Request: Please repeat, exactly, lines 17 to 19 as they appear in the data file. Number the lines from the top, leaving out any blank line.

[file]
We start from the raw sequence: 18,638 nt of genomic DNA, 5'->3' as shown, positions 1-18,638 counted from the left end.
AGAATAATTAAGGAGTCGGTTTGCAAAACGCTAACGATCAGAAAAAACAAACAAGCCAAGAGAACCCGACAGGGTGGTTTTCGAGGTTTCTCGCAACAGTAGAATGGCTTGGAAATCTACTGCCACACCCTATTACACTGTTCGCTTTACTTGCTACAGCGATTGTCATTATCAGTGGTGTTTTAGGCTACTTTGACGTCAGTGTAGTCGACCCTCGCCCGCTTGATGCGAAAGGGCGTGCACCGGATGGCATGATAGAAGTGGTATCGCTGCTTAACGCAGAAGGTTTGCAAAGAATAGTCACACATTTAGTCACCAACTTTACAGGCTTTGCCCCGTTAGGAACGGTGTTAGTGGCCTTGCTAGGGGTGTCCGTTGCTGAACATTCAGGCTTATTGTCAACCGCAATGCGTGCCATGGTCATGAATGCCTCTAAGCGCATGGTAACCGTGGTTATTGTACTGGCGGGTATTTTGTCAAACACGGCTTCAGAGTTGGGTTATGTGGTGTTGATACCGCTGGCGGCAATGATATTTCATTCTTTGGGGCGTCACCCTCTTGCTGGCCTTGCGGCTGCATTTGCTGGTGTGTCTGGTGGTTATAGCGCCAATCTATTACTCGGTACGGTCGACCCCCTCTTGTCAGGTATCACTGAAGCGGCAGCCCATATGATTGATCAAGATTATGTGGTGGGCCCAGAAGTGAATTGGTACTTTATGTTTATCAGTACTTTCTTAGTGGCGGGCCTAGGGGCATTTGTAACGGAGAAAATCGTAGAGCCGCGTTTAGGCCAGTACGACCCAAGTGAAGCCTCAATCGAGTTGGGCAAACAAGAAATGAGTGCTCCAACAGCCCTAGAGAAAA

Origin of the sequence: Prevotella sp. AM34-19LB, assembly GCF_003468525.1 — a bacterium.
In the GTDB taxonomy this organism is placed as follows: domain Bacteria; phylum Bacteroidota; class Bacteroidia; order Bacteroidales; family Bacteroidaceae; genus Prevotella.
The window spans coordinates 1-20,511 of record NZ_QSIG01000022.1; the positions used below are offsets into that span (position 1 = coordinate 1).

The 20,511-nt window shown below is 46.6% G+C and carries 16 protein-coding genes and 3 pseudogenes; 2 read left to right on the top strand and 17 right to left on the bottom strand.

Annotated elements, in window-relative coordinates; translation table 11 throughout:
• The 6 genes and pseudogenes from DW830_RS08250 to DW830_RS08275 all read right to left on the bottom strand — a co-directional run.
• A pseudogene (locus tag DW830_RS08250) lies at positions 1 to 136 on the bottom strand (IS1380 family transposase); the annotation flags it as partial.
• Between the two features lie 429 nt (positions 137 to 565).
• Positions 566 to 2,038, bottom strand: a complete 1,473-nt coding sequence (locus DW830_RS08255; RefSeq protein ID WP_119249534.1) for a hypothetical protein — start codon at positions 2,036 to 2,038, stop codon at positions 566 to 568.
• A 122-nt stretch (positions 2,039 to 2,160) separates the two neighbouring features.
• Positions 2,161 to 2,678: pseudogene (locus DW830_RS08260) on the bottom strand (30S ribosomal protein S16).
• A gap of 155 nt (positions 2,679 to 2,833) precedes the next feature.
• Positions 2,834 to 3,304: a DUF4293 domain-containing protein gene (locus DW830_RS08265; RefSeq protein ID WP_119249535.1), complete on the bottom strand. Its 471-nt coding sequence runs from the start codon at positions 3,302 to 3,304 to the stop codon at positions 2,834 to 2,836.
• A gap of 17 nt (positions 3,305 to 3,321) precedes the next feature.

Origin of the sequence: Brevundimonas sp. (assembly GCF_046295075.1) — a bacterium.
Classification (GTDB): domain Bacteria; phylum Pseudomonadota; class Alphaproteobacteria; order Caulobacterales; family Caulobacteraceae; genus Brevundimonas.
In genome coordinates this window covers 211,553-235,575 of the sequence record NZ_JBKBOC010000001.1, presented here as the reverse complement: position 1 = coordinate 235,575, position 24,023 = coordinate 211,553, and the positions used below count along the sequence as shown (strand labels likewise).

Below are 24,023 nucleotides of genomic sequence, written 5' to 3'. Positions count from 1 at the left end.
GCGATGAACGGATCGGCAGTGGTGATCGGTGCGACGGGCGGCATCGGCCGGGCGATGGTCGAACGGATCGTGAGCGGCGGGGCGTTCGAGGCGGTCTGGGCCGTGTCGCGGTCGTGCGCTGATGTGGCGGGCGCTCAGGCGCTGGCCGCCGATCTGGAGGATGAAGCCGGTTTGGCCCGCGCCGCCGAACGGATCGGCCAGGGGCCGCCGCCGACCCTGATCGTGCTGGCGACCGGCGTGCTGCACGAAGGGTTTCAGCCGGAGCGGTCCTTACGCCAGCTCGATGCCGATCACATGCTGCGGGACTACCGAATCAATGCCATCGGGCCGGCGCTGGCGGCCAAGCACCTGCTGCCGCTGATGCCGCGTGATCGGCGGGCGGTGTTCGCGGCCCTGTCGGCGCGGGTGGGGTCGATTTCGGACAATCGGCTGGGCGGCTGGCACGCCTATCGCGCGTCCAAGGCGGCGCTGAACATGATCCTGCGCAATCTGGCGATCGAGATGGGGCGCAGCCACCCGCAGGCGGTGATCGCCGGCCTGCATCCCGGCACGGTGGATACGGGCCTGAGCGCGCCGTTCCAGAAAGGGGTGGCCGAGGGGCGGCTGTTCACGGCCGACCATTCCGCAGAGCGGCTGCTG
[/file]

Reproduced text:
Origin of the sequence: Brevundimonas sp. (assembly GCF_046295075.1) — a bacterium.
Classification (GTDB): domain Bacteria; phylum Pseudomonadota; class Alphaproteobacteria; order Caulobacterales; family Caulobacteraceae; genus Brevundimonas.
In genome coordinates this window covers 211,553-235,575 of the sequence record NZ_JBKBOC010000001.1, presented here as the reverse complement: position 1 = coordinate 235,575, position 24,023 = coordinate 211,553, and the positions used below count along the sequence as shown (strand labels likewise).